Obama buttons, socks, and cozies: At the DNC souvenir stand
Michigan delegates are meeting and debating and planning at the Democratic National Convention in Charlotte, North Carolina.
But the delegates are also buying stuff.
One of the things you find at these political conventions are souvenirs.
I pulled Michelle Evans Pejokovich off the cash register for a moment to tell us what they're hawking.
"We have t-shirts, iPhone covers, car magnets, bracelets, bangles, cuff links, t-shirts, tote bags, runway for change," said Pejokovich.
Some of the other items for sale:
- Obama cozies (straight and gay)
- Obama socks
- A pair of golf balls with tees
- Donkey cookie cutters
I noticed when somebody comes to pay for their goods, Pejokovich asks them a series of questions. She explained the money goes toward the campaign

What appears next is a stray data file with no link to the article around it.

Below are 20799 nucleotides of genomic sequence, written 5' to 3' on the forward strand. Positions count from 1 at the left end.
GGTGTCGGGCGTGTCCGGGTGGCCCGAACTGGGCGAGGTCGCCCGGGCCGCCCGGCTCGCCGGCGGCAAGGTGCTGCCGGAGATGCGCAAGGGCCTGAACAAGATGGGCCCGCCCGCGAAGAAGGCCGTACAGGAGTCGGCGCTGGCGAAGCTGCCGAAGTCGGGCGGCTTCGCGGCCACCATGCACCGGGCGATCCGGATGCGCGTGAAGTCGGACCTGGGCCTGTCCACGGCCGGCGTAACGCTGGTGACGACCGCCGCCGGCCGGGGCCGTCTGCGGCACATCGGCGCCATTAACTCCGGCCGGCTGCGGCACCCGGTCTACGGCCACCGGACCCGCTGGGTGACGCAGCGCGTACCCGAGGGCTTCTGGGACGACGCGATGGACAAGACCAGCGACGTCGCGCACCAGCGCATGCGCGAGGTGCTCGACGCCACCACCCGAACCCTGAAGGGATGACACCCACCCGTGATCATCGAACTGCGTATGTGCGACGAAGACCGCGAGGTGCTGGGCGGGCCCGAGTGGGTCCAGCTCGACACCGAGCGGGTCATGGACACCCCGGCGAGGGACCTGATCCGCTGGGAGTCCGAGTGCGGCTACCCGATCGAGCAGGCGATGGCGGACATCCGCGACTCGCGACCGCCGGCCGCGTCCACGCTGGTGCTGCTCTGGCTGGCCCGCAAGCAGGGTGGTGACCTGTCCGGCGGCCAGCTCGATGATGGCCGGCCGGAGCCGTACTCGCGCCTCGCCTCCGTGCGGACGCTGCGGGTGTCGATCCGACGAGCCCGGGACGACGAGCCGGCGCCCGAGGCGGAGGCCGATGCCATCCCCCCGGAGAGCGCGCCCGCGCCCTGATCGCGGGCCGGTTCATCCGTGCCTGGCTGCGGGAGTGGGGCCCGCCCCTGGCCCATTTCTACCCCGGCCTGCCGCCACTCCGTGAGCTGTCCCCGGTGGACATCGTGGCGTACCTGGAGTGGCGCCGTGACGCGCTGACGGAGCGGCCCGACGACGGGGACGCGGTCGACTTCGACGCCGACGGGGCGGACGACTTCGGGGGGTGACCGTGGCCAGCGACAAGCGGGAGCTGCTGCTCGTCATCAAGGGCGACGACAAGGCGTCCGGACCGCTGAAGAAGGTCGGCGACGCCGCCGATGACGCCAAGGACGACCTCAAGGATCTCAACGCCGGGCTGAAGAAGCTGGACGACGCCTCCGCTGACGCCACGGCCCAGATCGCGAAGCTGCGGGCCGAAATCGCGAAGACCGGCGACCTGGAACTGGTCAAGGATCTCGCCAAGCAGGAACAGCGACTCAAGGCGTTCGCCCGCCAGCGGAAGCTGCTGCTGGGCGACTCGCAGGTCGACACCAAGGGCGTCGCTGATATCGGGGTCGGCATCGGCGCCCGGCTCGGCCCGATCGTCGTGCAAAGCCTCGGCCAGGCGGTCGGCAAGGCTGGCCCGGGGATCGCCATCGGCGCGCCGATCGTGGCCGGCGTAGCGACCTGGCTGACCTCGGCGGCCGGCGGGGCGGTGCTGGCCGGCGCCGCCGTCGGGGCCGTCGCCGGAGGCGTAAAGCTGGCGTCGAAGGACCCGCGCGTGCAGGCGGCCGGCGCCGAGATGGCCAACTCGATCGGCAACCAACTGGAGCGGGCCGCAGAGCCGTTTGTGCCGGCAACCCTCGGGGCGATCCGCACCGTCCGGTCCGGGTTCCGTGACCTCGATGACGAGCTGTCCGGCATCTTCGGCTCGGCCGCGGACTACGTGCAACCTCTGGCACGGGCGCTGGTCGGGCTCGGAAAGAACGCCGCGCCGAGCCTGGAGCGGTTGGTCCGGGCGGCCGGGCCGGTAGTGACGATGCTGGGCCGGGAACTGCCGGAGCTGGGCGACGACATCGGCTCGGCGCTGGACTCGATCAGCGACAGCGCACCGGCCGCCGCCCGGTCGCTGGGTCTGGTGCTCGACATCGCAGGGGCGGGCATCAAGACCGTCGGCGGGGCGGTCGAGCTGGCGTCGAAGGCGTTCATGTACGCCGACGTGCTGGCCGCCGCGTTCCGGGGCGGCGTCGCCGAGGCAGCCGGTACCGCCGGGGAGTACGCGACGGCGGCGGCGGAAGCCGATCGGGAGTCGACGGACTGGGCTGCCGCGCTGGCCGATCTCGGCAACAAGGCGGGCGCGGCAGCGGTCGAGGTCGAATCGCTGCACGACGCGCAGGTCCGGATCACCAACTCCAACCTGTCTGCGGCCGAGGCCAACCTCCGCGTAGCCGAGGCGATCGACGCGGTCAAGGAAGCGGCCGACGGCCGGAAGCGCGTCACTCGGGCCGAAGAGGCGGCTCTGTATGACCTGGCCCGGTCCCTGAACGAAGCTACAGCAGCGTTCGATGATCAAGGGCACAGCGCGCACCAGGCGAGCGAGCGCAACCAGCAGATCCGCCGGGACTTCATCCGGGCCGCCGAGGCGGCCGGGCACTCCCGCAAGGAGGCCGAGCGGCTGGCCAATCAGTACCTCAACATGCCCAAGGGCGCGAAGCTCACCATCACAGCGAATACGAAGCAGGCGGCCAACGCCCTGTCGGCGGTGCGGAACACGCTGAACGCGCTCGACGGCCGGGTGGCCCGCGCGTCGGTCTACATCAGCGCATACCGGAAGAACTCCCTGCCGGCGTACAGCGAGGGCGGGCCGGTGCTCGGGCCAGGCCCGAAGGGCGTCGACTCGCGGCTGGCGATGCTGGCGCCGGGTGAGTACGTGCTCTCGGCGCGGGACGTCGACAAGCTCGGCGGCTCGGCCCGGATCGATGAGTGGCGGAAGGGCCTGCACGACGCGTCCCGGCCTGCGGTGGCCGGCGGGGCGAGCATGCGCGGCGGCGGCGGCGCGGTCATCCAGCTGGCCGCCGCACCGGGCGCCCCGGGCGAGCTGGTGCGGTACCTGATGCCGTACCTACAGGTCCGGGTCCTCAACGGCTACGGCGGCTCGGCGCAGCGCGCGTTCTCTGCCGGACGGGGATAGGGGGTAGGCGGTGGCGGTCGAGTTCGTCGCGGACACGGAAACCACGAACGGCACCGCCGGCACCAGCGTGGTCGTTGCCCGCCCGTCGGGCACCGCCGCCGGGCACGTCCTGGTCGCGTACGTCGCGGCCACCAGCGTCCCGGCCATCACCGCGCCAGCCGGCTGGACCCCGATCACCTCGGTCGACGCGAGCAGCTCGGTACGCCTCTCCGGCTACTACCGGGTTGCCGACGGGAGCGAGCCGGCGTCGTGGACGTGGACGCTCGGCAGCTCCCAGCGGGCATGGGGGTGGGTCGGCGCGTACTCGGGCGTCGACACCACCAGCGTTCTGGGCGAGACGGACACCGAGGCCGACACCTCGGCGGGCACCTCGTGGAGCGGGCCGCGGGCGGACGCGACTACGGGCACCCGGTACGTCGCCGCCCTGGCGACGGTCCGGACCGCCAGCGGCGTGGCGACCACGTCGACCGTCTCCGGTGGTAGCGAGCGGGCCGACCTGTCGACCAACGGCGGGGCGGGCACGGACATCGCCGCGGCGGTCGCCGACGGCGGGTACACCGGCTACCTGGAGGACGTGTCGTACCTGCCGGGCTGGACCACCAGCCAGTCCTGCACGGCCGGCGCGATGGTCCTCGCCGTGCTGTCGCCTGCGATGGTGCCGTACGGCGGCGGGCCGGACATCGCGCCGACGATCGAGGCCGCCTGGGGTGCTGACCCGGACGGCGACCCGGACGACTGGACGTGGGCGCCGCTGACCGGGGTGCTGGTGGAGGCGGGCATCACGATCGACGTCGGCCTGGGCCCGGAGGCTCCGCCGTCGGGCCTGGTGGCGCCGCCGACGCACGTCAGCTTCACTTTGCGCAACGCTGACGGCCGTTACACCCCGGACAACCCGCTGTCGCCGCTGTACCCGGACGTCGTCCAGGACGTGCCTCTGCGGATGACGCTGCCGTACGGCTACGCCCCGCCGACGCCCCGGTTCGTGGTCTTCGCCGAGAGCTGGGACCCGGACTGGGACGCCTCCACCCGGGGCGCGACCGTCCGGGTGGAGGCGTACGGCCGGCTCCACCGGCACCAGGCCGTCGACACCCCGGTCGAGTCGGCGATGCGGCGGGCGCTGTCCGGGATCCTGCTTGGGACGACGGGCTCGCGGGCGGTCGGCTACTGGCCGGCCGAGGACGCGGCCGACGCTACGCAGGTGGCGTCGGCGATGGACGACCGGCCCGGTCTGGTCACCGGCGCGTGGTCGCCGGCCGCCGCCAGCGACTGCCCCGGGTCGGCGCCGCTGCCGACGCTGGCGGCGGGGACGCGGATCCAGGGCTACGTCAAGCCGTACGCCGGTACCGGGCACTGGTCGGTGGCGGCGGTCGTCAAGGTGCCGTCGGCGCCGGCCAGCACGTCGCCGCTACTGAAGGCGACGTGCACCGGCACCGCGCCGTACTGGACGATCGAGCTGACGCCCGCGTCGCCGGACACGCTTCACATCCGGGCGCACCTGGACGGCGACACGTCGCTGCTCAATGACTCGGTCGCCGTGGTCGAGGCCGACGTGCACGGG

"Everything here is not just buying something, it's a donation to the Obama Victory Fund. The federal law requires us to get certain information from them. You know, just name, address, miscellaneous stuff like that," said Pejokovich.
Julie Robinson, from Cincinnati, Ohio is picking up lots of buttons and t-shirts for friends, and she says she''ll buy a cookie cutter too.
Roger Channis, from Attenburg, Texas also says he's bringing back souveniers for friends and family.
"Get a little piece of the DNC for them," says Channis. "You know so I had a lot of help from family and friends who support me to come up here. You know I just kind of want to thank them and you know give them a little something. A lot of folks have been asking me for bumper stickers and buttons."
Jessica Morton is from central Kentucky.
"We're from a conservative state and there are lots of Obama supporters there, and we want people to know that we do support the president," said Morton.
Her favorite item so far is a purple LGBT t-shirt with a rainbow. How might people from central Kentucky react to her shirt?
"You know, most people are very laid-back and relaxed. They vote conservative, but very much believe in individual freedom and rights and Kentucky's a state that gets a bad rap without a doubt," said Morton. "But we're very open minded and usually it's live and let live."